Robotic cars can help our traffic

September 5th, 2012
By

ThinkTech Hawaii

My article about Robotics appeared in the Business Section this past Tuesday. Two email responses to that article are interesting, one from writer Tom Brandt and the other from an old friend Ray Tsuchiyama.

Tom Brandt reminded me that cars are also a great place for robot development. He said that if the ongoing development of self-driving vehicles as not yet been factories into local planning and debate about rail and other traffic solutions, the time may have come. According to the current issue of The Economist, he says:

"Since the 1990s, some cars have used radar to monitor surrounding vehicles and computers to break or accelerate automatically (aka "adaptive" cruise control,) and self-parking models have also been developed. General Motors, Ford, and BMW are also developing cars that steer themselves by following lane markers. Since at least 2007, DARPA - the research arm of the US. Dept. of Defense - has sponsored annual robotic car contests. Two years ago, Audi sent a self-driving vehicle up Pike's Peak at about the same speed as the average driver. Last year, BMW sent a self-driving car at highway speeds from Munich to Nuremberg.

"This year, the state of Nevada issued its first self-driving vehicle licenses to Internet giant Google, which has already racked up half a million kilometers on both test tracks and public roads. (California is considering similar legislation.) Self-driving vehicles are already being used in industry, and two experts quoted by the Economist predict they will be available to the public in eight to ten years. In addition to reducing accidents due to human error, driverless cars could potentially coordinate routes and travel in close formation, thereby increasing road capacity, reducing congestion, and saving fuel."

This is very exciting, and supports my proposition that Hawaii is well qualified to develop robot technology. We are certainly (and regrettably) well acquainted with traffic and our highways could serve as a perfect laboratory for robot cars as a solution to traffic. Right on, Tom. Let’s do it! Our traffic is not just the impediment it seems to be; it's also an opportunity.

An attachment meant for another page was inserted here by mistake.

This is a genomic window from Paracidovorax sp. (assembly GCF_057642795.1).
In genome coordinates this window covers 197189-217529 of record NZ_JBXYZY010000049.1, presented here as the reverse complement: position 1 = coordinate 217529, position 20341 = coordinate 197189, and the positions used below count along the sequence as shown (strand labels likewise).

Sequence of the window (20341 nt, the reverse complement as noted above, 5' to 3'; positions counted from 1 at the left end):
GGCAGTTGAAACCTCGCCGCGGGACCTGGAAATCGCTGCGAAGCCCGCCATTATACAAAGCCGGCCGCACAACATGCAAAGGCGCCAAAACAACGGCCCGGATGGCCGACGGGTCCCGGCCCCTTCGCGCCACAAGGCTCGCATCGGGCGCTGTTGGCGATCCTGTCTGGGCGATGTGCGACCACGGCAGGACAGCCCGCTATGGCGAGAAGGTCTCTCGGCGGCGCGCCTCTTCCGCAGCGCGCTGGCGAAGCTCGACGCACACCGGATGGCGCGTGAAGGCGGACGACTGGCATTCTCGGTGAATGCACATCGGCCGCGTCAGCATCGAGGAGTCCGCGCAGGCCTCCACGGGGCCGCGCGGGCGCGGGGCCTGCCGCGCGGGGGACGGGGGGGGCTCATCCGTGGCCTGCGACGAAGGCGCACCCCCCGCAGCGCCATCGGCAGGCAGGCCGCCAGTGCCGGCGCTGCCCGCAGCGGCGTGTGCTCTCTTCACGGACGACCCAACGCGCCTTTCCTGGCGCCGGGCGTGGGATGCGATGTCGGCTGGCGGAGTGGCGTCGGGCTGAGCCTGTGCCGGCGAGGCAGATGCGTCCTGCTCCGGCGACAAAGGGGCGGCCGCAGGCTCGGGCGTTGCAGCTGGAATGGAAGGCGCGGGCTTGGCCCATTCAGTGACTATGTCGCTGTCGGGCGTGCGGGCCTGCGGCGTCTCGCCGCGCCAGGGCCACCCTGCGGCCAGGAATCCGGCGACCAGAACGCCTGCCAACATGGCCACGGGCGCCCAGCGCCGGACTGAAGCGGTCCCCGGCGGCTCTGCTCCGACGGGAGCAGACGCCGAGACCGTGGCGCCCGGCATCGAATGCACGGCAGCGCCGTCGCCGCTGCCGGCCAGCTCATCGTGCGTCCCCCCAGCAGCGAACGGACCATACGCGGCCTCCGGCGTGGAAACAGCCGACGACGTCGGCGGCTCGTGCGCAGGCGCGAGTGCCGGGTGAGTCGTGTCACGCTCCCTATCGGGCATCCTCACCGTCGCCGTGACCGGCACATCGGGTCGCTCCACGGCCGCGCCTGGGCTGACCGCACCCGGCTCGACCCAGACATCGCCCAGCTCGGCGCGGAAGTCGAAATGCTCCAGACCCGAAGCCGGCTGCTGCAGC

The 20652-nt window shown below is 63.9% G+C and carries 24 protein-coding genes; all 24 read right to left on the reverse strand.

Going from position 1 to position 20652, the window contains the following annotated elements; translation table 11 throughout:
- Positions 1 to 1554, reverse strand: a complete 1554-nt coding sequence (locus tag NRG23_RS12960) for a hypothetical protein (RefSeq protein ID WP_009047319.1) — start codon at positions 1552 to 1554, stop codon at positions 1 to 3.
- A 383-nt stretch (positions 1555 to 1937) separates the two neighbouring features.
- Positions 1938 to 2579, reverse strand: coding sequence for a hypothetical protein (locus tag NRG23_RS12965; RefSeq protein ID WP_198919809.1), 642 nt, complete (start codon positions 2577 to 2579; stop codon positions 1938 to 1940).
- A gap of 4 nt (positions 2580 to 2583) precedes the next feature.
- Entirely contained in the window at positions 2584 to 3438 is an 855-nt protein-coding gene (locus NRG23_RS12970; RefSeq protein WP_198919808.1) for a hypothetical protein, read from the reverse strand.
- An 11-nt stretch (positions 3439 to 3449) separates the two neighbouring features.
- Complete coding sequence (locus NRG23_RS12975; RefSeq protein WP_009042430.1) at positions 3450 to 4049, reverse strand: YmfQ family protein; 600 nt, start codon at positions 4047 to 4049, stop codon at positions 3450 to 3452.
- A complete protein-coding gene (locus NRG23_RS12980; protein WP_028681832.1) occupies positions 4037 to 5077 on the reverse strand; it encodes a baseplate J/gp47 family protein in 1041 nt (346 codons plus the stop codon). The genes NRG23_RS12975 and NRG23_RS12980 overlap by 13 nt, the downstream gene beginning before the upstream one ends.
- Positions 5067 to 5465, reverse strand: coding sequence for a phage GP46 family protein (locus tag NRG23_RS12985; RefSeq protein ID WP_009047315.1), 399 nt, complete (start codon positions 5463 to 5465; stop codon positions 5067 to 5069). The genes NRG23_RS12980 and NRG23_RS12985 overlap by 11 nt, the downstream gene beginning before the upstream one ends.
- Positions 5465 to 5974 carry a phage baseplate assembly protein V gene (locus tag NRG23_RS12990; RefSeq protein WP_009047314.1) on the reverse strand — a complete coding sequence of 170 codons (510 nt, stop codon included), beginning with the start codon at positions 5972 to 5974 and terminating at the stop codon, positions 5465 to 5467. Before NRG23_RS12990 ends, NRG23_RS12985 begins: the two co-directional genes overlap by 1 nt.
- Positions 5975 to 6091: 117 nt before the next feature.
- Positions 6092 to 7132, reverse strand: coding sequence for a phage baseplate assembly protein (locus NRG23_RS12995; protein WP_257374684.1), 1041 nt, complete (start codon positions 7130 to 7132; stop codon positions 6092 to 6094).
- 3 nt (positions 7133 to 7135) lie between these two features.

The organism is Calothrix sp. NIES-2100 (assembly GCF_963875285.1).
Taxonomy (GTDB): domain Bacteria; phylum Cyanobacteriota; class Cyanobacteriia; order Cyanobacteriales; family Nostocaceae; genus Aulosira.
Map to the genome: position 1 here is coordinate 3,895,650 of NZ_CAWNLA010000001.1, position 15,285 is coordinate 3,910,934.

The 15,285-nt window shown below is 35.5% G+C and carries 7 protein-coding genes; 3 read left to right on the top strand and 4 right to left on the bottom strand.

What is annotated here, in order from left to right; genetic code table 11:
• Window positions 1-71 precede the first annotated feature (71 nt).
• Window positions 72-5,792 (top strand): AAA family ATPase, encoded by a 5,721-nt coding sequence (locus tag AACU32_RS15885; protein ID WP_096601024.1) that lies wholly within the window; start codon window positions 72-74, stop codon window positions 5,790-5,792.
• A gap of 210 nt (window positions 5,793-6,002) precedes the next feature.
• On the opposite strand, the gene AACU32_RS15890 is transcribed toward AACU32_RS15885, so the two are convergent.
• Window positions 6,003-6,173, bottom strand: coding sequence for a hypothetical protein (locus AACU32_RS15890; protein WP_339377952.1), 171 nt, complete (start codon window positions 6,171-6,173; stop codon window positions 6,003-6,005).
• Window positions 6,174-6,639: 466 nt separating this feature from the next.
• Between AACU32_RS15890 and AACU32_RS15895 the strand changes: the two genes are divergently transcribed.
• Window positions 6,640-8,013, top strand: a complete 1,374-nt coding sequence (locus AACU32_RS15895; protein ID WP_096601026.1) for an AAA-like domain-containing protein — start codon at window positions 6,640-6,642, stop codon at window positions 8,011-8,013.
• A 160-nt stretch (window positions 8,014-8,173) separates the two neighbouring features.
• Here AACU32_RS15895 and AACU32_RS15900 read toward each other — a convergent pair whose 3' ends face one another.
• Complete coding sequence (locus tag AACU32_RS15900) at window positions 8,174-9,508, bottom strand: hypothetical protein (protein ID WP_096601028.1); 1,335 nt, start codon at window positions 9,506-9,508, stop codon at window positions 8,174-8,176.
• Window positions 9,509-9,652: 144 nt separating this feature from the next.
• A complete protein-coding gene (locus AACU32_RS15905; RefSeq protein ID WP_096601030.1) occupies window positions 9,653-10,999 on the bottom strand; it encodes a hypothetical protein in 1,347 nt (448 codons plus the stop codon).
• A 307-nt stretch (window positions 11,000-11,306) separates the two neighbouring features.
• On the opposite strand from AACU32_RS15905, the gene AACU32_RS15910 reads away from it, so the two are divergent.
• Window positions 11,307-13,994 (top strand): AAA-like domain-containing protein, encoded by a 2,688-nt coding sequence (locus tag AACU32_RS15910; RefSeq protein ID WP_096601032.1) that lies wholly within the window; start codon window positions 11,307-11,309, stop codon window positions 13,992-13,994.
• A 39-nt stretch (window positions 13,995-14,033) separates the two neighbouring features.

Regrets I didn’t cover the DARPA robotic car challenge programs in my article. Robotic cars have got to be a huge thing for the future. These are discussed at length in a youTube.com movie of a talk by Rodney Brooks of Rethink Robots and it’s worth taking a look at it. It’s on rethinkrobots.com.

The other response of interest was a note from my old friend and tech guru Ray Tsuchiyama. He sent me a link to an article he wrote for Forbes last year about robotics. It had some of the same references as my article, but it concluded that nothing much was going to happen in the near term and that it will be decades before we find a people’s robot in the stores, but that the R&D that had to be done in the meantime would be fascinating.

Here’s the link:

http://www.forbes.com/sites/raytsuchiyama/2011/01/01/reflections-on-personal-robots-backwards-and-forwards/

It's a great article, actually an essay. Worth reading, for sure.

I still think Hawaii needs to capitalize on all the knowledge it has, or at least its children have, about robotics and that it should take affirmative steps to incentivize more than just high school competitions – it should take the steps, and spend the money, to incentivize a robotics INDUSTRY. That’s what we need, and we aren’t going to get it by accident.

Posted in 1 | Comments Off

Comments are closed.